Child Abuse and Child Welfare Legislation in the 104th Congress

The 104th Congress considered -- and ultimately rejected -- proposals to replace most existing child abuse and child welfare programs with block grants to states. Child welfare block grants had been included in various versions of welfare reform, but were not part of the final legislation signed into law (the Personal Responsibility and Work Opportunity Reconciliation Act, P.L. 104-193 ). Instead, the welfare law made relatively minor amendments to child welfare programs under the Social Security Act, and Congress subsequently passed separate legislation to reauthorize the Child Abuse Prevention and Treatment Act (CAPTA) ( P.L. 104-235 ). This report describes the free-standing CAPTA reauthorization and the child welfare-related provisions in welfare reform. The report also briefly discusses the child welfare block grants that were considered but not enacted.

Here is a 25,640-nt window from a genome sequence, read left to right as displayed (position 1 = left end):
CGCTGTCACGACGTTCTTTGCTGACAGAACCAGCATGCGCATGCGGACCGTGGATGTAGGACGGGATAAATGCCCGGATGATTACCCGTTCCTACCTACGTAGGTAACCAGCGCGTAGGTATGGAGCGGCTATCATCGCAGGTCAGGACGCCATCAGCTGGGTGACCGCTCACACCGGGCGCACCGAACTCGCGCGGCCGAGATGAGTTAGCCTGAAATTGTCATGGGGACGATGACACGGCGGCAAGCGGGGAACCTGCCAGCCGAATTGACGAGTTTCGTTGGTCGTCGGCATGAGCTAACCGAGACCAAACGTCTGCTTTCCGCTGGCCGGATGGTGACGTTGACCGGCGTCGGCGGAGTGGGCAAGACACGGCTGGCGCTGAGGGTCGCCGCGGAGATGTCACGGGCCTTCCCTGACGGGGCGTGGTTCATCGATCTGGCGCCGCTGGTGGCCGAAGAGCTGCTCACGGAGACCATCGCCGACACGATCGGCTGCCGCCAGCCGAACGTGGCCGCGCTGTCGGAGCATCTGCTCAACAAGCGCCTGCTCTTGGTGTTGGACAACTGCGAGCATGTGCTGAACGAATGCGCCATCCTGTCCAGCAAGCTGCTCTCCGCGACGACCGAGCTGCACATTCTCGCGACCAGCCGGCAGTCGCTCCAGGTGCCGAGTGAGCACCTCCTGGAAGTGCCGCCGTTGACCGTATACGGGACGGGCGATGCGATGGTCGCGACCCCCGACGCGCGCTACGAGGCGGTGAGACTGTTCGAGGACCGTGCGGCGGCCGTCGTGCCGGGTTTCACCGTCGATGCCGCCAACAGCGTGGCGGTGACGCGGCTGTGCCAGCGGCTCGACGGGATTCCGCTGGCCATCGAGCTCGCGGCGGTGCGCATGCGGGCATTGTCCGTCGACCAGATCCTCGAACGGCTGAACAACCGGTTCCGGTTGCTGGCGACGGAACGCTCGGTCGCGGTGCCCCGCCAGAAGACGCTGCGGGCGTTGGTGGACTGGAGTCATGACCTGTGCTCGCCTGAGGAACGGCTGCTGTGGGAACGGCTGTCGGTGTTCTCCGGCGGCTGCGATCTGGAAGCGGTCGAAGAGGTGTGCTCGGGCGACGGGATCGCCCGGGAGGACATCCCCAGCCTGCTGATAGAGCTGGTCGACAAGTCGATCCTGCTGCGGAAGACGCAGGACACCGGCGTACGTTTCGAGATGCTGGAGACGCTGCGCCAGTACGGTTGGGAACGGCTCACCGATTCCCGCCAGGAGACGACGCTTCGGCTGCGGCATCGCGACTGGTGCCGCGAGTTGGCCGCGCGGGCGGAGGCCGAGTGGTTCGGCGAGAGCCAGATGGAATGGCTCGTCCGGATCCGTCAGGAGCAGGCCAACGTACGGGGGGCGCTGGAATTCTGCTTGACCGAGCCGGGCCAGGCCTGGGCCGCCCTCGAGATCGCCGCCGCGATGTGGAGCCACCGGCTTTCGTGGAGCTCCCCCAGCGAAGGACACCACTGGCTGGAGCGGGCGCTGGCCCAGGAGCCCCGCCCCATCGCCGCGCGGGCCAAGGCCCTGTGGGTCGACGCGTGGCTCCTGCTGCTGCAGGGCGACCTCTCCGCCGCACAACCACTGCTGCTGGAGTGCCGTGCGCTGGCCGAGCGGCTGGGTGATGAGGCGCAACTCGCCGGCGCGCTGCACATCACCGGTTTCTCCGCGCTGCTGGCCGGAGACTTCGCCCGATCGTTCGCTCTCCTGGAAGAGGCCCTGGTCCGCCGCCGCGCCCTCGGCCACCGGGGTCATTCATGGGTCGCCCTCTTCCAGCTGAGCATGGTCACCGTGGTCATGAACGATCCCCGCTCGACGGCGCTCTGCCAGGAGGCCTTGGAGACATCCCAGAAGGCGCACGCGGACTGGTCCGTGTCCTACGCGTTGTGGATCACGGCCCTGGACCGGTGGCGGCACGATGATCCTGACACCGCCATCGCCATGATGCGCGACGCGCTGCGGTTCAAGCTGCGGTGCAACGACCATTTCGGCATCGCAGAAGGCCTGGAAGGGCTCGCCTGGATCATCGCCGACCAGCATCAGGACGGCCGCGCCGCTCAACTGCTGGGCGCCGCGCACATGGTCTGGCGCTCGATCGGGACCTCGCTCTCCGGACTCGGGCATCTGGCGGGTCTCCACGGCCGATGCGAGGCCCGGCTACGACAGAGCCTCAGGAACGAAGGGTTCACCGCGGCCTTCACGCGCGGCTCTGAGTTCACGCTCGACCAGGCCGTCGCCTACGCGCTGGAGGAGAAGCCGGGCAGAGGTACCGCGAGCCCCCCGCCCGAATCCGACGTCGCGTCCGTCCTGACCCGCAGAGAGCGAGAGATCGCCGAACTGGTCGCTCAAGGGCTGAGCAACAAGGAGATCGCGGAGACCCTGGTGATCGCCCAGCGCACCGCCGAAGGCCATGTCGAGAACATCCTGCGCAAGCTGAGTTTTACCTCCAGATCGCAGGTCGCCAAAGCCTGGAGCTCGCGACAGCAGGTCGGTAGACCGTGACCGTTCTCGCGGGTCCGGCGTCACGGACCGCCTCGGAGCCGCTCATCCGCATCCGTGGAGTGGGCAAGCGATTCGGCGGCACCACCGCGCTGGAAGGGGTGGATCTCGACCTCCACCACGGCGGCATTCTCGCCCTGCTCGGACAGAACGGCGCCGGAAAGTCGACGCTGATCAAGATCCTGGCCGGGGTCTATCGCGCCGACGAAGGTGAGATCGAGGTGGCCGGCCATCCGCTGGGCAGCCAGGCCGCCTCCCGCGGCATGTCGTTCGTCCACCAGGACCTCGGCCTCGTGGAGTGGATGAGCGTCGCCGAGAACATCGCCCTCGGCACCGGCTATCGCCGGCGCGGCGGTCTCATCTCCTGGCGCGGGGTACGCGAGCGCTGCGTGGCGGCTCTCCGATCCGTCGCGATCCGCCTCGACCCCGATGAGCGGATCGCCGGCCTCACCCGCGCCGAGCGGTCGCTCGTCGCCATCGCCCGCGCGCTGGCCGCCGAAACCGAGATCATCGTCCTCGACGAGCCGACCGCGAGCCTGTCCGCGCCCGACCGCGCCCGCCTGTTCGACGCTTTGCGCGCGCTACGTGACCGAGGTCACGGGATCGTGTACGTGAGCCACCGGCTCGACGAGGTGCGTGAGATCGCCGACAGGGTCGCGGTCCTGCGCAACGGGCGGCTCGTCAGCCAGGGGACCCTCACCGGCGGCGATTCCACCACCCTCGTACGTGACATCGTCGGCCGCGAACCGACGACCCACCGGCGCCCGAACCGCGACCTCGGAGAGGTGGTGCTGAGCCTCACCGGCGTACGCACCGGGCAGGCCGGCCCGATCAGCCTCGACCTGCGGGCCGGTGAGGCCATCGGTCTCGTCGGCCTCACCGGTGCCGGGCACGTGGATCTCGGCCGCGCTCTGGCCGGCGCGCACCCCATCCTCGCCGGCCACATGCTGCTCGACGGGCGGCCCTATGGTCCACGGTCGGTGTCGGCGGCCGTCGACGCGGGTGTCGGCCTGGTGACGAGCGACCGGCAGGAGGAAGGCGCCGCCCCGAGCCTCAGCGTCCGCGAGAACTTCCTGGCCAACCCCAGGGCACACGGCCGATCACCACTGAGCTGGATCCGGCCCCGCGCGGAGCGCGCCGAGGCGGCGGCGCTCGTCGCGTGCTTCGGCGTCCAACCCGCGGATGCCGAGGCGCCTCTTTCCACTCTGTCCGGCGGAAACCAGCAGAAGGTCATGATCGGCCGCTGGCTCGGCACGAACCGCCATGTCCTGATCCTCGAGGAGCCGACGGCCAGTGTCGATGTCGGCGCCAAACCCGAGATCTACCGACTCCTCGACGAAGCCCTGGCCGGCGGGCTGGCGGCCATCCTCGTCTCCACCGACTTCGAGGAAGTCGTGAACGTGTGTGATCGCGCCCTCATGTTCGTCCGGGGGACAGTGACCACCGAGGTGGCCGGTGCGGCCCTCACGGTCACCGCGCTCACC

96-823 EPW October 11, 1996 CRS Report for Congress Received through the CRS Web Child Abuse and Child Welfare Legislation in the 104th Congress (name redacted) Education and Public Welfare Division Summary The 104th Congress considered -- and ultimately rejected -- proposals to replace most existing child abuse and child welfare programs with block grants to states. Child welfare block grants had been included in various versions of welfare reform, but were not part of the final legislation signed into law (the Personal Responsibility and Work Opportunity Reconciliation Act, P.L. 104-193). Instead, the welfare law made relatively minor amendments to child welfare programs under the Social Security Act, and Congress subsequently passed separate legislation to reauthorize the Child Abuse Prevention and Treatment Act (CAPTA) (P.L. 104-235). This report describes the freestanding CAPTA reauthorization and the child welfare-related provisions in welfare reform. The report also briefly discusses the child welfare block grants that were considered but not enacted. CAPTA REAUTHORIZATION During the final days of the 104th Congress, the House and Senate passed legislation to amend and reauthorize the Child Abuse Prevention and Treatment Act through FY2001 (S. 919). President Clinton signed the bill into law on October 3 (P.L. 104-235). This legislation was originally reported by the Senate Labor and Human Resources Committee in June 1995 (S. Rept. 104-117) and passed by the full Senate in July 1996. Federal Responsibilities. The CAPTA amendments give the Secretary of Health and Human Services (HHS) greater discretion in administering child abuse and neglect programs by repealing the mandatory National Center on Child Abuse and Neglect, and instead allowing the Secretary to establish an Office on Child Abuse and Neglect. Likewise, the measure allows, instead of requires, the Secretary to establish an Advisory Board on Child Abuse and Neglect. P.L. 104-235 creates new requirements with regard to federal data collection, research and demonstration. For example, the National Clearinghouse on Child Abuse and Neglect must collect data on false, unfounded, unsubstantiated and substantiated abuse and Congressional Research Service ˜ The Library of Congress CRS-2 neglect reports, and on deaths due to child abuse or neglect. The Clearinghouse also must collect universal, case-specific data that can be integrated with case-based foster care and adoption data. States receiving CAPTA grants are required to submit annual data to HHS on: reports of abuse or neglect; reports that are substantiated, unsubstantiated, or found to be false; children that receive or do not receive services, or are removed from home; families that receive preventive services; children that die as a result of abuse or neglect, including in foster care; caseworkers responsible for intake and screening; agency response time in investigating reports of abuse or neglect, and in providing services to families after reports of abuse or neglect; caseworkers responsible for intake, assessment and investigation relative to the number of reports investigated; children who are reported for abuse or neglect, or are killed, after being reunited with their families or receiving family preservation services; and children who receive court-appointed advocates. The Secretary must issue an annual report on the data received from states. The legislation requires HHS to conduct research on: the incidence of substantiated and unsubstantiated abuse and neglect reports; the number of substantiated cases that lead to a judicial finding of abuse or neglect or criminal conviction; the extent to which unsubstantiated or false reports hamper the ability of states to respond to serious cases; the extent to which inadequate resources and training hamper states in responding to serious cases; the number of unsubstantiated, unfounded or false reports that result in a child's placement in substitute care; the extent to which unsubstantiated cases return as more serious cases of abuse or neglect; child abuse and neglect in substitute care; and abuse allegations made in the context of divorce, custody or other family court proceedings. New demonstrations also are authorized: triage systems for screening and assessing abuse and neglect reports; kinship care using adult relatives as preferred placements for children removed from home (in no more than 10 states); and supervised visitation centers in cases where domestic violence causes ongoing risk to a parent or child. State Grant Requirements. CAPTA authorizes formula grants to help states support their child protective services systems. To receive these grants, which are awarded on the basis of population under age 18, states have been required to meet certain eligibility provisions and include specified information in their plans. The new law revises and consolidates these requirements into a single state plan, to be submitted to HHS every 5 years. States must inform HHS whenever they make significant changes in their programs. In their plans, states must certify that they have procedures for reporting known or suspected cases of child abuse or neglect, for investigating such cases, and for taking immediate steps to protect children who might be in danger. The law requires states to provide immunity from prosecution for individuals who make good faith reports of suspected abuse or neglect, and to provide confidentiality of records. States also must have procedures for public disclosure of information about cases of abuse or neglect which result in a child's death or near-death. State plans must provide for cooperation with law enforcement officials, courts, and human service agencies, and must provide for the expungement of records in cases that are found to be false or unsubstantiated. Further, states must appoint a guardian ad litem, who may be an attorney or a court-appointed special advocate, to represent children in judicial proceedings. CRS-3 P.L. 104-235 requires states to establish citizen review panels, composed of volunteer community representatives, to evaluate state and local child protection activities. States must designate at least 3 panels (at least 1 in certain small states), which can include existing entities such as child fatality or foster care review teams. Panels must meet at least 3 times a year and issue annual reports. The panels must assess the effectiveness of state and local programs in accordance with state plan requirements and child protection standards or any other criteria considered important, including the extent to which child protective services are coordinated with foster care and adoption assistance, and may review child deaths or near-deaths. States must provide panels with access to information and staff assistance if requested, although panel members and staff may not disclose any identifying information about individual cases or other unauthorized information. Within 2 years of enactment of P.L. 104-235, states must have procedures for expedited termination of parental rights in any case of an abandoned infant, and must have procedures for individuals to appeal an official finding of abuse or neglect. Also within 2 years, states must provide that family reunification is not required for a surviving child with a parent who has committed murder or voluntary manslaughter of another of their children, or aided or abetted in such murder or manslaughter, or committed a felony assault that resulted in serious bodily injury to any of their children. States must provide that conviction of any of these felonies will constitute grounds for termination of parental rights under state law. Finally, state plans must provide procedures for responding to medical neglect; describe services to be provided to prevent the occurrence of child abuse and neglect; describe training that will be provided to agency personnel and mandated reporters of abuse or neglect; and provide that activities funded under Title IV-B of the Social Security Act will comply with CAPTA eligibility requirements. Community-Based Family Resource and Support. P.L. 104-235 authorizes community-based family resource and support grants under Title II of CAPTA to replace several previous programs, including a similar activity under Title II, family support centers under the McKinney Homeless Assistance Act, and temporary child care and crisis nurseries. Under the new law, federal grants will help establish and operate statewide networks of community-based, prevention-focused, family resource and support programs that coordinate a wide variety of resources within each state. To receive funds, states must designate a lead entity to oversee the statewide network, which can be an existing public, quasi-public, or private nonprofit agency. States must submit an application to HHS that describes the lead entity, includes an inventory of family resource and support programs in the state and a description of unmet needs, and contains a budget of which at least 20% comes from nonfederal cash resources. Funds are awarded to states according to a two-part formula: 70% based on population under age 18; and 30% based on the amount of nonfederal funds raised by the state for administration by the lead entity, as compared to all other states. Of funds appropriated, 1% is reserved for grants to Indian tribes and tribal organizations and migrant programs. Local programs in the statewide network must provide certain "core" services directly, such as parent education, outreach, referral and follow-up. Other core services, including respite care, must be provided through contracts or arrangements with other local agencies. Programs must provide access to "optional" services, such as adoption CRS-4 counseling, child care, services for families with disabled children, referral to job readiness and educational services, self-sufficiency and life management training, community referral services, and peer counseling. Local programs must involve parents in their operations, show leadership in mobilizing other resources, and participate with other grantees of the statewide network. Authorizations and Appropriations. P.L. 104-235 authorizes $100 million for Title I of CAPTA in FY1997, and such sums as necessary in FY1998-FY2001. Title I authorizes federal discretionary activities, and formula grants to states. Of amounts appropriated for Title I, the new law requires HHS to use 30% for discretionary activities, and the balance for state grants. Of the amount reserved for discretionary activities, the law further requires that no more than 40% be used for demonstration projects. In FY1997 appropriations legislation (P.L. 104-208), Congress has included $21 million for state grants and $14.2 million for discretionary activities under CAPTA. For community-based family resource and support grants under Title II of CAPTA, P.L. 104-235 authorizes $66 million in FY1997, and such sums as necessary in FY1998FY2001. Congress has appropriated $32.8 million for this program in FY1997. Related Programs. In addition to amending and extending CAPTA, P.L. 104-235 reauthorizes the following through FY2001: adoption opportunities ($20 million in FY1997, such sums as necessary for FY1998-FY2001); abandoned infants assistance ($35 million in FY1997, such sums as necessary for FY1998-FY2001); and missing children's assistance (such sums as necessary). The law also authorizes such sums as necessary through FY2000 for children's advocacy centers and grants to improve the quality of criminal prosecutions in child abuse cases, under the Victims of Child Abuse Act. Finally, the new law contains several amendments to the family violence program. FY1997 appropriations for these related programs are: adoption opportunities -- $13 million; abandoned infants -- $12.3 million; missing children's assistance -- $6 million; children's advocacy centers -- $2.5 million; grants to improve prosecutions -- $2 million; and family violence -- $62 million. CHILD WELFARE AMENDMENTS The following amendments to child welfare, foster care and adoption assistance programs under Title IV-B and IV-E of the Social Security Act were included in the final version of welfare reform legislation that was signed by President Clinton on August 22, 1996 (P.L. 104-193). Foster Care Eligibility. Before enactment of the new law, states could be reimbursed under Title IV-E for the costs of foster care or adoption assistance on behalf of children whose biological families were eligible for Aid to Families with Dependent Children (AFDC) (or, in the case of adoption assistance, children who were eligible for Supplemental Security Income). However, the central feature of the new welfare law replaces AFDC with a state-administered block grant; thus, foster care eligibility criteria had to be adjusted to conform to this change. Under P.L. 104-193, foster or adoptive children will be eligible for Title IV-E subsidies if their families would have been eligible for AFDC, as in effect in the state on June 1, 1995. This provision takes effect on July 1, 1997. Children eligible for SSI will continue to be eligible for adoption assistance, CRS-5 although the new welfare law also amends SSI eligibility criteria for children. Foster children and children receiving adoption assistance will remain eligible for Medicaid. For-Profit Foster Care Providers. Under Title IV-E, federal reimbursement has been available for foster care provided by foster families, or public or private nonprofit institutions. Private for-profit providers have never been eligible for federal reimbursement under Title IV-E. The new law amends Title IV-E, effective upon enactment, to allow forprofit providers to participate. The conference agreement on the legislation (H.Rept. 104725) notes that "states are responsible for ensuring that children are in safe and reliable care whether it is provided by public or private entities" and that there is no reason to "automatically refuse participation by an entire sector of the child caring community." Enhanced Match for Data Collection. During FY1994-FY1996, states were eligible for federal reimbursement at an enhanced matching rate (75% federal, instead of the usual 50% under Title IV-E) for the costs of Statewide Automated Child Welfare Information Systems (SACWIS). This enhanced rate was scheduled to expire at the end of FY1996. However, P.L. 104-193 extends the 75% matching rate through the end of FY1997, so that states can have one additional year to complete their data collection systems. Child Welfare Study. P.L. 104-193 amends Title IV-B to require HHS to conduct a national random sample study of children who have been abused or neglected, or who are at risk of abuse or neglect. The welfare reform law appropriated $6 million for each year from FY1996 through FY2002 for this study. However, FY1997 appropriations legislation (P.L. 104-208) rescinded these appropriations for FY1996 and FY1997. Kinship Care. The new law amends Title IV-E, effective upon enactment, to require states to consider giving preference to an adult relative over a non-related caregiver when determining a foster or adoptive placement for a child, provided that the relative caregiver meets all relevant state child protection standards. In a related provision, P.L. 104-193 directs the Census Bureau to collect data, in connection with the decennial and mid-decade census, on grandparents who are the primary caregivers for their grandchildren. Interaction with TANF. As stated above, the new welfare law repeals and replaces AFDC with a block grant to states for Temporary Assistance for Needy Families (TANF). States will design their own public assistance programs, subject to certain federal constraints. The law creates no entitlement for individuals to cash assistance and requires states to deny assistance to certain categories of recipients, including any adult who has received benefits for more than 2 years and is not engaged in a work activity, and anyone who has received benefits for more than 60 months in their adult lifetime. Because foster care will continue as an open-ended entitlement to states under Title IV-E, the replacement of AFDC with a capped block grant could create an incentive for states to transfer costs from their cash assistance programs into foster care, where possible. The Congressional Budget Office (CBO) notes that in 1993, approximately 500,000 AFDC children lived in households without a parent. In the future, states could classify some of these "kinship" households as foster families and pay them foster care subsidies, if they meet eligibility requirements of Title IV-E. CBO estimates that federal foster care outlays could increase by $10 million in FY1999 and by $45 million annually by FY2002. CRS-6 BLOCK GRANT PROPOSALS Proposals in the 104th Congress to convert child welfare programs into block grants originated in the House. The original House welfare bill (H.R. 4), passed in March 1995, would have created a Child Protection Block Grant (CPBG) to states that would have replaced many existing programs (Titles IV-B and IV-E of the Social Security Act, CAPTA, adoption opportunities, abandoned infants, temporary child care and crisis nurseries, family support centers under the McKinney Act; parts of the Victims of Child Abuse Act; family unification under the Housing Act; and missing children's assistance). As welfare reform evolved during the 104th Congress, the child welfare provisions became less sweeping. For example, the House-Senate conference version of H.R. 4, which was vetoed by President Clinton, would have created two child welfare-related block grants: the CPBG to replace Social Security Act programs, and a Child and Family Services Block Grant to replace CAPTA and related activities. Maintenance payments for foster children and adoption assistance subsidies were not included in either block grant, and would have remained open-ended entitlements as under current law. Under the next House version of welfare reform (H.R. 3734), administrative and training costs related to foster care and adoption assistance also were removed from the block grant, as were independent living services for older foster children. Ultimately, all child welfare block grant provisions were dropped from the bill, which was enacted as P.L. 104-193. Proponents of child welfare block grants argued that consolidation of categorical programs and elimination of federal mandates could have allowed states to design more comprehensive service systems for vulnerable children and families, without the constraints of funding sources tied to specific services. States would have been required to maintain the key features of a child protection system -- such as mandatory abuse and neglect reporting and investigation, foster care, and permanency planning for foster children -- but without the existing funding structure and regulations, which were characterized as cumbersome. Accountability would have been assured through audits and penalties, data collection and reporting, and, in the original House-passed H.R. 4, citizen review panels that would have allowed the public to assess the adequacy of child protection programs. Opponents argued that by enacting block grants, the federal government would have abdicated its leadership role in the area of child protection, which is an issue of national concern. While the legislation would have required states to certify that their programs contained certain features, the federal government would have had limited enforcement authority. With no earmarked funds for preventive and supportive services for families, the ongoing demand to investigate abuse and neglect reports and remove children from unsafe homes would have left few resources available for states to pursue less crisis-driven activities. By eliminating federal mandates, the proposal would have limited the ability of abused and neglected children to seek protection in the federal courts. Block grants also were seen as a first step toward reductions in federal spending for child welfare activities. 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